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Can you erase your memory?

The concept of memory erasure is huge and complex

What is memory?

Our brain is a wiggly structure in our skull, made up of roughly 100 billion neurones. It is a wondrous organ, capable of processing 34 gigabytes of digital data per day, yet being able to retain information, and form memory – something that many would argue, defines who we are.


So.. what is memory? And how does our brain form them? Loosely defined, memory is the capacity to store and retrieve information. There are three types of memory: short-term, working, and long-term memory (LTM). Today, we will be focusing on LTM. In order to form LTM, we need to learn and store memory. This follows the process of encoding, storage, retrieval, and consolidation.


In order to understand the biochemical attributes of memory in our brain, a psychologist, Dr Lashley, conducted extensive experiments on rats to investigate if there were specific pathways in our brain that we could damage to prevent memory from being recalled. His results showed that despite large areas of the brain being removed, the rats were still able to perform simple tasks (Figures 1-2).


Lashley’s experiment transformed our understanding of memory, leading to the concept of “engrams”. Takamiya et al., 2020 defines “memory engrams” as traces of LTM consolidated in the brain by experience. According to Lashley, the engrams were not localised in specific pathways. Rather, they were distributed across the whole of the brain.

Can memory be erased?

The concept of memory erasure is huge and complex. In order to simplify this, let’s divide them into two categories: unintentional, and intentional.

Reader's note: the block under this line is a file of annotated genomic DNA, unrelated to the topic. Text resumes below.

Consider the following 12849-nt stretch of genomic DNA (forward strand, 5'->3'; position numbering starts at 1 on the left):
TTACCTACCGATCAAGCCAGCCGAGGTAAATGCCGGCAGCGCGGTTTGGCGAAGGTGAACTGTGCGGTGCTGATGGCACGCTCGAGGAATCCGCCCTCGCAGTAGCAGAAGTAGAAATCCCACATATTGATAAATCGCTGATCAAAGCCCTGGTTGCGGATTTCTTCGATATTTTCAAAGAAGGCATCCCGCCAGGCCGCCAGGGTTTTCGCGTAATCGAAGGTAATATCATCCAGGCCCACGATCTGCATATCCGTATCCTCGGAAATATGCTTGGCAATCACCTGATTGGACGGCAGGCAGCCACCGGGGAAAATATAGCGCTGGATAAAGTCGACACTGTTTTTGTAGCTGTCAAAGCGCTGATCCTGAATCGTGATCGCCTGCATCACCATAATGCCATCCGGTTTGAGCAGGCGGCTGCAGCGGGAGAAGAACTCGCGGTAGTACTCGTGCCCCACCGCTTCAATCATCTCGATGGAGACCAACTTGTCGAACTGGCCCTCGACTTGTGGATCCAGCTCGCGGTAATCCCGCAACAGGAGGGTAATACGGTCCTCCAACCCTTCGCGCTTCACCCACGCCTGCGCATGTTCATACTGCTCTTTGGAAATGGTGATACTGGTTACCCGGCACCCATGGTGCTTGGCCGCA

Let’s take amnesia for example. This is a form of unintentional memory ‘erasure’. There are two types of amnesia: retrograde amnesia, and anterograde amnesia. Retrograde amnesia is the loss of memory that was formed before acquiring amnesia. On the other hand, anterograde amnesia is the inability to make new memories since acquiring amnesia. Typically, a person with amnesia would exhibit both retrograde, and anterograde amnesia, but at different degrees of severity (Figure 3).

Can we ‘erase’ our memory intentionally? And how would this be of use to us? This is where things get really interesting. Currently, the possibility of intentional memory ‘erasure’ is being investigated in patients for the treatment of post-traumatic stress disorder (PTSD). In these clinical trials, patients with PTSD are given drugs that block these traumatic memories. For example, propranolol, an adrenergic beta receptor blocker impairs the acquisition, retrieval, and reconsolidation of this memory.


Incredible, isn’t it? Although this is not the current standard treatment for PTSD, we can only imagine how relieving it would be for our fellow friends who suffer from PTSD if their traumatic memories could be ‘erased’. However, with every step ahead, we must always be extremely cautious. What if things go wrong? We are dealing with our brain, arguably one of the most important organs in our body after all. Regardless, the potential for memory ‘erasure’ in treating PTSD seems both promising and intriguing, and the complexities and ethical considerations surrounding such advancements underscore the need for careful and responsible exploration in the realm of neuroscience and medicine.

Written by Joecelyn Kiran Tan

Related articles: Synaptic plasticity / Boom, and you're back! (intrusive memories)

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